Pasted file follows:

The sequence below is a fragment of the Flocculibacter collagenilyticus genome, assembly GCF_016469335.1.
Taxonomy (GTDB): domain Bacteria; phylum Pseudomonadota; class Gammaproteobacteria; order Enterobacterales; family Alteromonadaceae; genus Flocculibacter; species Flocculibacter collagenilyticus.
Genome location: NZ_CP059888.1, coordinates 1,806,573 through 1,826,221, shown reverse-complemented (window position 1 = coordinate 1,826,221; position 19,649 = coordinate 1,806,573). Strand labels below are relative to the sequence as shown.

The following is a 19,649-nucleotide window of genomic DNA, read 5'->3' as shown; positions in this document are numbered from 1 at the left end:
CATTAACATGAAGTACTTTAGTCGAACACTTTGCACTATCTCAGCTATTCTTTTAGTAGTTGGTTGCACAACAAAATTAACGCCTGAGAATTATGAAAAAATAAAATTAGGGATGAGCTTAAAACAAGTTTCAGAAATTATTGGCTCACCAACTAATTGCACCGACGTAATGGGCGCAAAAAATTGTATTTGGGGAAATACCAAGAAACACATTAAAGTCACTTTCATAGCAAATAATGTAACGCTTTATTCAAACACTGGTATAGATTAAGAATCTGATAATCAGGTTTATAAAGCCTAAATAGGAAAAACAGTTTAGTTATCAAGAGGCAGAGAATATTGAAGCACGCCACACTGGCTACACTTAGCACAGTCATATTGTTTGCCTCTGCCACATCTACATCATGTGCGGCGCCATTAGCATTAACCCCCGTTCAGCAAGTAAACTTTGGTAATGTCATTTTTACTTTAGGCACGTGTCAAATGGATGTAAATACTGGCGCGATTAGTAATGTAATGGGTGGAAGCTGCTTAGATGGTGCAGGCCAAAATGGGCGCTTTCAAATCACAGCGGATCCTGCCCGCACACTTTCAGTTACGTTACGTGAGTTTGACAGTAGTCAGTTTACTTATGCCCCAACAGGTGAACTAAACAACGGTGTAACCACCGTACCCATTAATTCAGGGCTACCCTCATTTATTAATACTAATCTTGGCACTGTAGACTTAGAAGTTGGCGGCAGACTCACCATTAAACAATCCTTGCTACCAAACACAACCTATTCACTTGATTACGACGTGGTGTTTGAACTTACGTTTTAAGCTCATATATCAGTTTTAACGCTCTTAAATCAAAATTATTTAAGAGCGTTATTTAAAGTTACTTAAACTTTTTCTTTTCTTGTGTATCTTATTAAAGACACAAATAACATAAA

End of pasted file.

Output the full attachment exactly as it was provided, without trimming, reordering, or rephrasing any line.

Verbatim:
The sequence below is a fragment of the Flocculibacter collagenilyticus genome, assembly GCF_016469335.1.
Taxonomy (GTDB): domain Bacteria; phylum Pseudomonadota; class Gammaproteobacteria; order Enterobacterales; family Alteromonadaceae; genus Flocculibacter; species Flocculibacter collagenilyticus.
Genome location: NZ_CP059888.1, coordinates 1,806,573 through 1,826,221, shown reverse-complemented (window position 1 = coordinate 1,826,221; position 19,649 = coordinate 1,806,573). Strand labels below are relative to the sequence as shown.

The following is a 19,649-nucleotide window of genomic DNA, read 5'->3' as shown; positions in this document are numbered from 1 at the left end:
CATTAACATGAAGTACTTTAGTCGAACACTTTGCACTATCTCAGCTATTCTTTTAGTAGTTGGTTGCACAACAAAATTAACGCCTGAGAATTATGAAAAAATAAAATTAGGGATGAGCTTAAAACAAGTTTCAGAAATTATTGGCTCACCAACTAATTGCACCGACGTAATGGGCGCAAAAAATTGTATTTGGGGAAATACCAAGAAACACATTAAAGTCACTTTCATAGCAAATAATGTAACGCTTTATTCAAACACTGGTATAGATTAAGAATCTGATAATCAGGTTTATAAAGCCTAAATAGGAAAAACAGTTTAGTTATCAAGAGGCAGAGAATATTGAAGCACGCCACACTGGCTACACTTAGCACAGTCATATTGTTTGCCTCTGCCACATCTACATCATGTGCGGCGCCATTAGCATTAACCCCCGTTCAGCAAGTAAACTTTGGTAATGTCATTTTTACTTTAGGCACGTGTCAAATGGATGTAAATACTGGCGCGATTAGTAATGTAATGGGTGGAAGCTGCTTAGATGGTGCAGGCCAAAATGGGCGCTTTCAAATCACAGCGGATCCTGCCCGCACACTTTCAGTTACGTTACGTGAGTTTGACAGTAGTCAGTTTACTTATGCCCCAACAGGTGAACTAAACAACGGTGTAACCACCGTACCCATTAATTCAGGGCTACCCTCATTTATTAATACTAATCTTGGCACTGTAGACTTAGAAGTTGGCGGCAGACTCACCATTAAACAATCCTTGCTACCAAACACAACCTATTCACTTGATTACGACGTGGTGTTTGAACTTACGTTTTAAGCTCATATATCAGTTTTAACGCTCTTAAATCAAAATTATTTAAGAGCGTTATTTAAAGTTACTTAAACTTTTTCTTTTCTTGTGTATCTTATTAAAGACACAAATAACATAAA